Also related to differences in the content of participants’ reading materials were magazines and online reading activities. Despite these differences, there were still responses held in common by both genders. Magazines read by both genders were predominantly related to current events and culture, such as The New Yorker, The Economist, The Atlantic, National Geographic, and Harpers. Online reading activities cited most often by both genders included general interest websites such as blogs, book reviews, news articles, Wikipedia, and the RSS feed web-based aggregator, Google Reader.

Aside from the responses the two genders held in common, responses revealed tendencies toward certain gender stereotypes, with there being a trend toward men reading magazines and online reading materials related to informational topics, hobbies, and careers, while women tended toward magazines and online reading materials that involved topics such as parenting, crafting, family life, celebrity gossip, shopping, and cooking.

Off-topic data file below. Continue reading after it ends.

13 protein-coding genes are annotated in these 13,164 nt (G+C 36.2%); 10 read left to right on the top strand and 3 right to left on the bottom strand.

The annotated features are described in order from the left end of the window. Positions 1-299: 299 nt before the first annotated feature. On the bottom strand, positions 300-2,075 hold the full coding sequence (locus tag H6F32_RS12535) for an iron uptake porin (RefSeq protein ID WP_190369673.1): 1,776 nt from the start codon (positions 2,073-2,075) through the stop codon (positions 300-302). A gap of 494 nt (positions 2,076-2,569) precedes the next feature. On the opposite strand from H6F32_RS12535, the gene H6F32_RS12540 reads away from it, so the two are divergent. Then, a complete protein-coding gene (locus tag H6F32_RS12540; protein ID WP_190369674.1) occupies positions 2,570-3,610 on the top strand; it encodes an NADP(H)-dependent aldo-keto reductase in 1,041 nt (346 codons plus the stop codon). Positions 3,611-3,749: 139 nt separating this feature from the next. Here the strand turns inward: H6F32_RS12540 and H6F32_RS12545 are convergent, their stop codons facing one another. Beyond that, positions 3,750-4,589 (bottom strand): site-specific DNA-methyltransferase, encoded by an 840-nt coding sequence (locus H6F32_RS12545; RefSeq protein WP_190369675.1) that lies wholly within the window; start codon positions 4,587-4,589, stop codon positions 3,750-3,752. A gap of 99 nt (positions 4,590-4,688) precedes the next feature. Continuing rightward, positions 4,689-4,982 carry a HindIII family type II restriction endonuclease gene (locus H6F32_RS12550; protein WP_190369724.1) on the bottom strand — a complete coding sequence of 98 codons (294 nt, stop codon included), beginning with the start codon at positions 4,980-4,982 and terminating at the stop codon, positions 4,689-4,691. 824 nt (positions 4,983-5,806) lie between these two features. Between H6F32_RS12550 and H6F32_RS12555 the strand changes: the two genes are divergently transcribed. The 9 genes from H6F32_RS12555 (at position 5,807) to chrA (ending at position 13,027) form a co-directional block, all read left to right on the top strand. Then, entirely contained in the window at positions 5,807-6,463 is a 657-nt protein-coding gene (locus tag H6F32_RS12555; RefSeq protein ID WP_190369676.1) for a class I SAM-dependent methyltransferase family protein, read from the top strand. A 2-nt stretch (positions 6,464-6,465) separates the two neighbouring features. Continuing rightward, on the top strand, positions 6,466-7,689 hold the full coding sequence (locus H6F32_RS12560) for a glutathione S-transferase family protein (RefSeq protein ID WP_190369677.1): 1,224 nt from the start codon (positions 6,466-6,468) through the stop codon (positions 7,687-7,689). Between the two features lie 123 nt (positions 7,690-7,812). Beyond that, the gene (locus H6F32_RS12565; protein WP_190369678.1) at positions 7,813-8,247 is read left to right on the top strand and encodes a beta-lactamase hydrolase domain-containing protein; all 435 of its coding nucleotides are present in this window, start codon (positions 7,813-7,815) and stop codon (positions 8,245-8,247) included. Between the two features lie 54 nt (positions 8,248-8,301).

Social engagement with reading was another significant difference between the men and women participants’ reading preferences and habits. Women generally, and often strongly, outnumbered men in areas such as membership in book clubs and on book related social networking sites and in discussing books with their peers. Along with the larger variety of methods that women employ to find books to read, it is clear that the women participants in this study were more socially engaged with reading and committed to reading in general. Additionally, although both men and women revealed a preference for print reading materials instead of digital reading materials, twice the number of women than men indicated that they owned electronic readers. Many female participants mentioned that they owned an electronic reader so that they could read at their convenience whenever they were able.